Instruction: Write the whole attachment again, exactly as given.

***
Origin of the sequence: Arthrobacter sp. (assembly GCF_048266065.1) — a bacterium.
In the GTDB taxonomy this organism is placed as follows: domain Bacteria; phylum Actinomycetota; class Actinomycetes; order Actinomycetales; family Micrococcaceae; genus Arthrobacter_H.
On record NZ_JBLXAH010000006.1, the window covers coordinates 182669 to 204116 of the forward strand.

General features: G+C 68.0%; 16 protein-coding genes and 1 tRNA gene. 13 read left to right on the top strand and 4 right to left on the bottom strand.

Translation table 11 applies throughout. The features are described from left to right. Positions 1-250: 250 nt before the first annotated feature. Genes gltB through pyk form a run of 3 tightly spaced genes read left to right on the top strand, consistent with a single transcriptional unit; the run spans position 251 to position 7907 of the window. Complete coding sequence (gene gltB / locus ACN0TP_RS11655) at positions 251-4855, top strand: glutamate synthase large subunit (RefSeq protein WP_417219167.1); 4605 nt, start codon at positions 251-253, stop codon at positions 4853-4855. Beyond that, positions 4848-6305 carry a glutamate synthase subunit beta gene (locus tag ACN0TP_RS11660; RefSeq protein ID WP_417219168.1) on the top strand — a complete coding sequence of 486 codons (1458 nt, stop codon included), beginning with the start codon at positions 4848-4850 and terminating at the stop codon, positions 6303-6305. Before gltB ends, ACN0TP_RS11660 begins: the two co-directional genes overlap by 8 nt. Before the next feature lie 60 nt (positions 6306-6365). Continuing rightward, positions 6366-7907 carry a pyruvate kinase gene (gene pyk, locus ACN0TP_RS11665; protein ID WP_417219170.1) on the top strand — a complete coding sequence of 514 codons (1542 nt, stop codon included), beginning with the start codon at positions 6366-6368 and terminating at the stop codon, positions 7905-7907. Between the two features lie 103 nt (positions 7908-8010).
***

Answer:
Origin of the sequence: Arthrobacter sp. (assembly GCF_048266065.1) — a bacterium.
In the GTDB taxonomy this organism is placed as follows: domain Bacteria; phylum Actinomycetota; class Actinomycetes; order Actinomycetales; family Micrococcaceae; genus Arthrobacter_H.
On record NZ_JBLXAH010000006.1, the window covers coordinates 182669 to 204116 of the forward strand.

General features: G+C 68.0%; 16 protein-coding genes and 1 tRNA gene. 13 read left to right on the top strand and 4 right to left on the bottom strand.

Translation table 11 applies throughout. The features are described from left to right. Positions 1-250: 250 nt before the first annotated feature. Genes gltB through pyk form a run of 3 tightly spaced genes read left to right on the top strand, consistent with a single transcriptional unit; the run spans position 251 to position 7907 of the window. Complete coding sequence (gene gltB / locus ACN0TP_RS11655) at positions 251-4855, top strand: glutamate synthase large subunit (RefSeq protein WP_417219167.1); 4605 nt, start codon at positions 251-253, stop codon at positions 4853-4855. Beyond that, positions 4848-6305 carry a glutamate synthase subunit beta gene (locus tag ACN0TP_RS11660; RefSeq protein ID WP_417219168.1) on the top strand — a complete coding sequence of 486 codons (1458 nt, stop codon included), beginning with the start codon at positions 4848-4850 and terminating at the stop codon, positions 6303-6305. Before gltB ends, ACN0TP_RS11660 begins: the two co-directional genes overlap by 8 nt. Before the next feature lie 60 nt (positions 6306-6365). Continuing rightward, positions 6366-7907 carry a pyruvate kinase gene (gene pyk, locus ACN0TP_RS11665; protein ID WP_417219170.1) on the top strand — a complete coding sequence of 514 codons (1542 nt, stop codon included), beginning with the start codon at positions 6366-6368 and terminating at the stop codon, positions 7905-7907. Between the two features lie 103 nt (positions 7908-8010).